To those who may think that some of the responses are a bit harsh, I would say that we need to look to the perpetrators of the worldwide violence in the name of Islam to explain the damage to the reputation of Islam.
Let me say, too, that I realize my question could have been broader. Indeed, I could have asked: Would you deface or destroy a Bible to save another human being? In fact, Jess asked this very question.
The crux of the matter here is this: We are weighing two competing values -- the value of respecting a book believed to be holy by millions of people (in my question, the Koran) versus the value of saving a human life (in my example, an American life).
To the extent the Koran were to represent God's revelation, in my view, it would be the words and truth communicated rather than the paper and ink they are written on that have true value. Likewise, in my view, the Bible has lasting value because of what it says -- not because of the paper and ink that makes up any particular copy.
Interestingly, we have learned recently that some Muslims apparently regard the Koran itself as something worthy of worship. This is a foreign concept to the Judeo-Christian mind, where God alone is worthy of worship. To the Jew and the Christian, the Bible is God's revelation; it is not God.
So, for me, it is not hard to decide that I lean toward protecting human life over the respect for a religious symbol. To the extent that the Muslim world doesn't understand this, my retort is I likewise don't understand their point of view. Just how can people riot and kill other people made in the image of God because of the purported disrespect shown to a copy of the Koran? I realize that certainly a minority of Muslims participated in such an outrage, but where is the Muslim outrage at their conduct? Let's hope that this is just a public relations problem.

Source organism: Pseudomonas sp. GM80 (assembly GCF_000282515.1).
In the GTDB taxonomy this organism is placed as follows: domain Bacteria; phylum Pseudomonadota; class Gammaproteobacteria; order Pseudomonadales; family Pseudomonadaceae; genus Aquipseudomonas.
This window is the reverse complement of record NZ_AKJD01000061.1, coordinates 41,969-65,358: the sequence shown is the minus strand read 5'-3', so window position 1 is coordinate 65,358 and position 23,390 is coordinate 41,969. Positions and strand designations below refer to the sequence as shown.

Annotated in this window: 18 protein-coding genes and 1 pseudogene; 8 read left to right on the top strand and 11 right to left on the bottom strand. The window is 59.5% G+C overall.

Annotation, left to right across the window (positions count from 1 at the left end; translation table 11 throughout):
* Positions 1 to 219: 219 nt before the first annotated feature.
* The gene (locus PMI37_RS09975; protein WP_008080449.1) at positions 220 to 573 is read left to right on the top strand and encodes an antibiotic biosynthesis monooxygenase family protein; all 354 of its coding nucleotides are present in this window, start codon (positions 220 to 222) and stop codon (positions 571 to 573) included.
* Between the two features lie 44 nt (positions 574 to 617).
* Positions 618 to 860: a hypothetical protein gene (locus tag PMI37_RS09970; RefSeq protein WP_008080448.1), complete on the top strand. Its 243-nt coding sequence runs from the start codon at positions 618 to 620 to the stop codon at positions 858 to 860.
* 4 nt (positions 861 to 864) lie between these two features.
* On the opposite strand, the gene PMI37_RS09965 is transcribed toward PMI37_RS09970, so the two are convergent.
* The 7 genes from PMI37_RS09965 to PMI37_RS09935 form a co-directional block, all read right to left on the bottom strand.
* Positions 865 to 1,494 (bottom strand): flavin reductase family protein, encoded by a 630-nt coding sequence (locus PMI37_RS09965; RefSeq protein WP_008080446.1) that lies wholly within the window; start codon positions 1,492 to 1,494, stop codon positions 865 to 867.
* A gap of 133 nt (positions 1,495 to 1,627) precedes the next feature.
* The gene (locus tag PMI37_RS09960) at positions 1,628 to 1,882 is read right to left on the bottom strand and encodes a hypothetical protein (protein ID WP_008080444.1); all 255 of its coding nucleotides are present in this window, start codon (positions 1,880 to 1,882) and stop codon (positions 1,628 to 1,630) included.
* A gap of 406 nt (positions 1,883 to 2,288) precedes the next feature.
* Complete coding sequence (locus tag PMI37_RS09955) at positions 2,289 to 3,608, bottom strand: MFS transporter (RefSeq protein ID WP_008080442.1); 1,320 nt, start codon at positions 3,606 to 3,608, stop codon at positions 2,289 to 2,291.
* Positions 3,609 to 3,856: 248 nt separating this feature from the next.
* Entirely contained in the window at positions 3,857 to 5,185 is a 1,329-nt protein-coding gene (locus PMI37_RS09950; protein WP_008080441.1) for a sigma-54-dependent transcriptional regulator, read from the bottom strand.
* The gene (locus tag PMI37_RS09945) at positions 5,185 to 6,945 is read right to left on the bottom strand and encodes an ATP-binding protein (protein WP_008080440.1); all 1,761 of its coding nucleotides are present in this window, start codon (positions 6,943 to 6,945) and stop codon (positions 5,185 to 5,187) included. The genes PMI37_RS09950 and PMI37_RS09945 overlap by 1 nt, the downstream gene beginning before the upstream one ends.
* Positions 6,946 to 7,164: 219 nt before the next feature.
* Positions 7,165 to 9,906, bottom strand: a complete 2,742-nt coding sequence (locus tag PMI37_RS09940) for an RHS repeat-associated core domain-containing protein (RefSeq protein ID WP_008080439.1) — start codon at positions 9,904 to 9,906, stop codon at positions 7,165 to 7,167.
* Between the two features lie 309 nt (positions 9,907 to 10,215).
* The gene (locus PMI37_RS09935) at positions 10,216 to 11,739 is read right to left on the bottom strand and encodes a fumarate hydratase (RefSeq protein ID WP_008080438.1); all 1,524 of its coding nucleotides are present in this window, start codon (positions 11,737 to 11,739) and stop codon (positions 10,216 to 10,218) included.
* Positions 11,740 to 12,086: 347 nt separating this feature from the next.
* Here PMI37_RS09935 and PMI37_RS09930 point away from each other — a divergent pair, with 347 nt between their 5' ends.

Before getting to my "official" answer, I must say that I find the Leftist response/non-response to the question interesting. Usually, leftists love and completely comprehend situational ethics vignettes, especially those that have been used to shake public school students' faith in absolute morality. But here ... there hasn't been a lot of response, even when I posed the question on their "home turf".
To his credit though, after much prodding, Scott did respond to my question, with a "I would probably consider it". But clearly, most of the Left wishes not to discuss this question. Why?
Maybe they would have been more comfortable if I asked if they would sacrifice a Bible to save a whale? Or a leftist? Or a Muslim? Maybe they were still trying to square the Muslim outrage over the Newsweek flap with the "Christian one" over "Piss Christ". Who knows?
At any rate, on to the answer ...
This may surprise some of you, but to me, the answer is the same no matter the scriptures involved or the person to be saved. The answer to the question, for me, is simple: Yes. I would do what it took to save the human life -- even putting the scriptures in a toilet. But I wouldn't call in Newsweek to watch.